Willis Reed limping his way into the Hall of Fame?
Yes, last night’s game had plenty of drama, but it was far from the “best” pro game you have ever seen. Hell, even some of the Thunder-Dub’s games in this years playoffs were “better” than last night’s game. Both teams were spent and the first team to score to break the 89-89 tie was going to win. Too bad Iggy didn’t dunk it…….
One of the best pro games. LeBron James ended the 2016 NBA Finals with 208 points, 79 rebounds and 62 assists. James became the third player to have a triple-double in Game 7 of the NBA Finals and his 29.7 points per game now stands as the highest scoring average by a player on the winning team in the Finals since 2010, when Kobe Bryant scored 28.6 points per game against the Celtics. All good enough to earn James his third Finals MVP award (and fulfilling his promise of bringing Cleveland its first major professional sports champion since 1964.) James is now 4-2 all-time in Game 7s, including 2-0 in those must-win games during the NBA Finals.
Last night wasn’t the most well-played game, but it was what you’d expect from a Game 7 of the NBA Finals. It was hard-fought yet imperfect, a competition and not a beauty pageant. In recent history, when the Finals end with a for-it-all final showdown, the games are more battles of endurance than thrilling, free-flowing basketball. This one followed that pattern, appropriately.
After six games decided by double-digit margins, after a series of seesawing control, it was fitting that this game was not a classic as much as it was two wobbly teams continuing to punish each other and doing everything it could to stay on its feet. Neither team led by more than eight. There were 11 ties and 20 lead changes.
It was very nice to see The Golden Boy choke in the last several games of the Finals. All hubris, no poise. It was over for Steph-y when the only thing he could hit in game 6, was a fan with his mouthpiece. Draymond “The Sterilizer” Green was the only Warrior starter, maybe player, to come out of the locker room to congratulate LeBron. A team that may grow up one day, drop the hubris and poseur patter. Nice to see the GSW lose. 73-9 don’t mean a thing, if you don’t win the ring.
With all due respect, Hoya Destroya, your last paragraph is petty, total bullshit.
“Petty”? “Total BS”? Hmmm. You yourself bemoaned their hubris at one point.
“BS”? Stephen Curry tossing his mouthpiece at a fan and Ayesha Curry tossing conspiracy theories at the NBA. The Curry’s behavior is bullshit.
But let us not forget that the turning point in the 2016 NBA Finals did not involve any of these things. It was not sentimental or beautiful, and it had nothing to do with a ball going through a hoop. No, the turning point of the NBA Finals involved one grown man hitting another grown man in the balls.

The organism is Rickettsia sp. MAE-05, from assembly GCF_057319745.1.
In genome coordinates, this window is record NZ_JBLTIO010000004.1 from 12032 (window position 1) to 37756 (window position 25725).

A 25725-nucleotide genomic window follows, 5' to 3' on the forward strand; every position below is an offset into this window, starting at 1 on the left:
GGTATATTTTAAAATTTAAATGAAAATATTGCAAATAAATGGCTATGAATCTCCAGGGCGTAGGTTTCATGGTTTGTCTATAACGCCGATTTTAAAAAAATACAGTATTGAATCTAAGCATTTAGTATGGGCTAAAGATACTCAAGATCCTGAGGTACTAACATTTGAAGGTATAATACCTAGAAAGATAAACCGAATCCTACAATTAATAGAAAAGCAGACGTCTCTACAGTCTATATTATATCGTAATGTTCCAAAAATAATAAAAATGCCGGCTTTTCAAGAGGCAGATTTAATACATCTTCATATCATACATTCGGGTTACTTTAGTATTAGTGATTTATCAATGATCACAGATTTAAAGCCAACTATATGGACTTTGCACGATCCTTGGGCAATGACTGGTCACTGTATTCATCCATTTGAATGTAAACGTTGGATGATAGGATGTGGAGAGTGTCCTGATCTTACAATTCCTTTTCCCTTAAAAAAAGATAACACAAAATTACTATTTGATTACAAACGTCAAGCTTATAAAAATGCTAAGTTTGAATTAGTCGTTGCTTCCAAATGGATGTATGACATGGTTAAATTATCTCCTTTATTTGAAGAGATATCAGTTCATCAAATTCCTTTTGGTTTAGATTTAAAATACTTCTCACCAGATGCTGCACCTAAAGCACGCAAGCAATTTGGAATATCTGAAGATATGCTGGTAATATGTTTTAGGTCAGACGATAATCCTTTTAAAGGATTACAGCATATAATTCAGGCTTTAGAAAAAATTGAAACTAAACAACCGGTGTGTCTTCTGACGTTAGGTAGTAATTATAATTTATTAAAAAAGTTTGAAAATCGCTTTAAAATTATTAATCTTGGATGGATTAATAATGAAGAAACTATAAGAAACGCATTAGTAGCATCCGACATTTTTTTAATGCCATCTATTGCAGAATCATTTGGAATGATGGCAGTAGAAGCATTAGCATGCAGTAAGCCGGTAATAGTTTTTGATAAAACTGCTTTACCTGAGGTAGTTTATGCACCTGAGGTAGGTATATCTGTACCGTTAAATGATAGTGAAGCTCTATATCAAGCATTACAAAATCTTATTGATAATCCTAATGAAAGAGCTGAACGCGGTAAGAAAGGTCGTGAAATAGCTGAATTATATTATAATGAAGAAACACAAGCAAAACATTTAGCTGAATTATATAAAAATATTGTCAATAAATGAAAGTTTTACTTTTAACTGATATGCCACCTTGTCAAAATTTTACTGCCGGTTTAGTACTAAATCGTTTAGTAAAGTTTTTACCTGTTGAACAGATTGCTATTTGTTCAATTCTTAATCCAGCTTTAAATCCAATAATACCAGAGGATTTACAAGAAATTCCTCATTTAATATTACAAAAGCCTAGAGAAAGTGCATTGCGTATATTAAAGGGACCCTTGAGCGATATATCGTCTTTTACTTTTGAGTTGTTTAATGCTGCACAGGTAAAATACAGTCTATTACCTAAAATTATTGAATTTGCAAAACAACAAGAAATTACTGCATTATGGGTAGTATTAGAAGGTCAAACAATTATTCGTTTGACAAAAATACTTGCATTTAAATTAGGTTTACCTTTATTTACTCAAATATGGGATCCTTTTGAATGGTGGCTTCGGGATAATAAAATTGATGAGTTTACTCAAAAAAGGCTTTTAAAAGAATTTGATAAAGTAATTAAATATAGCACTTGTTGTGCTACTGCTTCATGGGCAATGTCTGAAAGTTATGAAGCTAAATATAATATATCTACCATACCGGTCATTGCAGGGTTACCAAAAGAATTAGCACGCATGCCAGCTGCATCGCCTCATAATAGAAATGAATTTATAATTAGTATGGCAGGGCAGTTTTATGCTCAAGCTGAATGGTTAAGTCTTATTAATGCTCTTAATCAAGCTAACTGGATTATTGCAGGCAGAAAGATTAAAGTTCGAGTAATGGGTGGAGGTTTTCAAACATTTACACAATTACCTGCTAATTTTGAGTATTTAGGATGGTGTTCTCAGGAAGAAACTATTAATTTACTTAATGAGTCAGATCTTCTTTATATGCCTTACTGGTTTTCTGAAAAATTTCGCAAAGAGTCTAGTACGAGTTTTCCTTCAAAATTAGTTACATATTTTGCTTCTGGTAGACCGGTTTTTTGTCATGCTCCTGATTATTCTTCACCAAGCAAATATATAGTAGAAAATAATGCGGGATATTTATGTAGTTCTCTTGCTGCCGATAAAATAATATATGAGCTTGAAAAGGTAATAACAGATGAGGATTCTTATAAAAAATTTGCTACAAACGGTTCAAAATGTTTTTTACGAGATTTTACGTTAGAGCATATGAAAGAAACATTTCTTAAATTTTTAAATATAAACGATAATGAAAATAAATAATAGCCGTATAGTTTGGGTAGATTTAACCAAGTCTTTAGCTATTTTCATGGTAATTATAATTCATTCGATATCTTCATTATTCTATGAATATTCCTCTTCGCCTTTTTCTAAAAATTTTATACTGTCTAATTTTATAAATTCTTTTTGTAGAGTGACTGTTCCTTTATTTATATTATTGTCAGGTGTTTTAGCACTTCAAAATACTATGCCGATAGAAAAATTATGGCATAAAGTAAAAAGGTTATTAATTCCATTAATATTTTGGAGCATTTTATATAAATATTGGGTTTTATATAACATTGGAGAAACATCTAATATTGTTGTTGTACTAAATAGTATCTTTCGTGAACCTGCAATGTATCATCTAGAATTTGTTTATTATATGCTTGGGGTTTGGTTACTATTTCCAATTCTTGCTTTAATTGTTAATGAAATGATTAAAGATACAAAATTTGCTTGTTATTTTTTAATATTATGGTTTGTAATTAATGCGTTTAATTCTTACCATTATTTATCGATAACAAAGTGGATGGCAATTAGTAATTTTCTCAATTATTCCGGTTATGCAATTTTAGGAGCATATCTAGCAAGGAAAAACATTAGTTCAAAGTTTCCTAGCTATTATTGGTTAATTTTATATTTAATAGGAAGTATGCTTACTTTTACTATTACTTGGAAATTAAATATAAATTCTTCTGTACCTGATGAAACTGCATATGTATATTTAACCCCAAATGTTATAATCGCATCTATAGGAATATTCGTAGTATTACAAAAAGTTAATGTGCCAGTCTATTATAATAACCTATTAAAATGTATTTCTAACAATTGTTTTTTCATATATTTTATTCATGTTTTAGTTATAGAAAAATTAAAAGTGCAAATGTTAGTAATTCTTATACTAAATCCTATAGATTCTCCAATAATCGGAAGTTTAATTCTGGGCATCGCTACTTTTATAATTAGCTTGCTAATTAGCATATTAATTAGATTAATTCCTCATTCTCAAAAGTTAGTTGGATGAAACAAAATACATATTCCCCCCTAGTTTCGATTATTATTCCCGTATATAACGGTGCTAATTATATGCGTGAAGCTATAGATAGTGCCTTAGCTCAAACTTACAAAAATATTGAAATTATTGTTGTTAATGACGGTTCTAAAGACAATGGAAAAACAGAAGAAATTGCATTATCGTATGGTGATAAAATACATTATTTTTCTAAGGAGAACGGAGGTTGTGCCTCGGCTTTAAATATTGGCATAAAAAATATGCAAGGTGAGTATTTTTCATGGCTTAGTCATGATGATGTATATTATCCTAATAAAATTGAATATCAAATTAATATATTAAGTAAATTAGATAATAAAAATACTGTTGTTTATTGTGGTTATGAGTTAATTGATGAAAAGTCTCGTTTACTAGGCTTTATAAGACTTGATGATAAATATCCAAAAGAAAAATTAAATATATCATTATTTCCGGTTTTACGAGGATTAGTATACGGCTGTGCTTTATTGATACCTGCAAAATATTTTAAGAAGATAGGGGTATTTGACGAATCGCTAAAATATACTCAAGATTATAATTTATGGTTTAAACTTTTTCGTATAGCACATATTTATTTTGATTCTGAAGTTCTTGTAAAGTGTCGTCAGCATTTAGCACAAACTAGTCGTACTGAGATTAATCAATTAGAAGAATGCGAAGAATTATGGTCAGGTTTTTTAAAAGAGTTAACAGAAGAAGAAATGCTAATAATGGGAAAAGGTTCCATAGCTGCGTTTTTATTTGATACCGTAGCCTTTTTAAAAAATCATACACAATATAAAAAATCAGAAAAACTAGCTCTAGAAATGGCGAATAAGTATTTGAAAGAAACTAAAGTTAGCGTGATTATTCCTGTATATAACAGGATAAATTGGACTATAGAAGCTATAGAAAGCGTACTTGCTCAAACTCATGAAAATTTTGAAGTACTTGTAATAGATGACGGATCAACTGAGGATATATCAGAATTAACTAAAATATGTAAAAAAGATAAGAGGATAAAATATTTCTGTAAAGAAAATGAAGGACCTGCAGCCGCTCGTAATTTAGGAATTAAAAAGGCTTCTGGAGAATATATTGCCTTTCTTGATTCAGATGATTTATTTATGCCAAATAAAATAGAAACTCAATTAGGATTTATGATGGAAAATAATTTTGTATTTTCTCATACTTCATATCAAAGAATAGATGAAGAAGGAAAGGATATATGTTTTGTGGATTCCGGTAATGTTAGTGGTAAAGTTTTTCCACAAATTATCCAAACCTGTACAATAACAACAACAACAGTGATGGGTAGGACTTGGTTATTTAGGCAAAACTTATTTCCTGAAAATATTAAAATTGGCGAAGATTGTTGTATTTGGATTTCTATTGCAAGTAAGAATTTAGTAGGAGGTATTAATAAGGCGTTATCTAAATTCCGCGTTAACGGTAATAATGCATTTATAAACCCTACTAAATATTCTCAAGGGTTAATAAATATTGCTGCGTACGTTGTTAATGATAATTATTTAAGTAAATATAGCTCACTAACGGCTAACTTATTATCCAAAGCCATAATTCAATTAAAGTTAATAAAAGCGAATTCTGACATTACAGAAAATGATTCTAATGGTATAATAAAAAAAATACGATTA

Laugh all you want. As childish and giggle-inducing as it might be, this is the reality of the situation we now find ourselves in: Draymond Green’s decision to hit James in the balls with under three minutes to go in Game 4 changed the course of the NBA Finals more than any other single moment, allowing the Cavs just the smallest bit of breathing room, which they then capitalized on.
From there, everything spiraled out of control for the Warriors. No poise. In fact, after the flick, the Warriors would only play one more half with their entire core in tact. The league suspended Green for Game 5 as a result of the incident, allowing the Cavs just the smallest bit of breathing room with the league’s best defender off the floor.
I agree the turning point in the series was Green’s well deserved suspension. I don’t think GS displayed hubris in the Finals. I believe, even up 3-1, they knew they had to finish. And didn’t. Because of his physical stature, Curry was worn down, after being pinballed every move he made without the ball throughout the playoffs. Yes, he made some really stupid passes. And, he was on the floor after the game. Not sure if he congratulated LeBron, but I saw him hugging Kyrie.
And when you cost your team a shot at the crown because you’re playing dirty, that’s not poise. That’s just stupid.
I’m not a pro basketball fan but I watched the last two games in their entirety – my dad’s family is from Ohio and I know lots of long-suffering Cleveland fans. Only NBA I’ve watched all year.
I think James’s block is the best defensive play in NBA history….maybe in the history of basketball…given the circumstances – tie game, under two minutes, Game Seven. Bird’s steal was awesome but that was Game Five of Eastern Conference finals. I don’t remember hearing about Prince’s block and, again, that was in a conference finals. James Worthy’s “steal” in the waning moments of the 1982 NCAA championship game was huge, obviously, but he didn’t make a great play. Brown (who was right in front of me in the SuperDome) gave him a gift.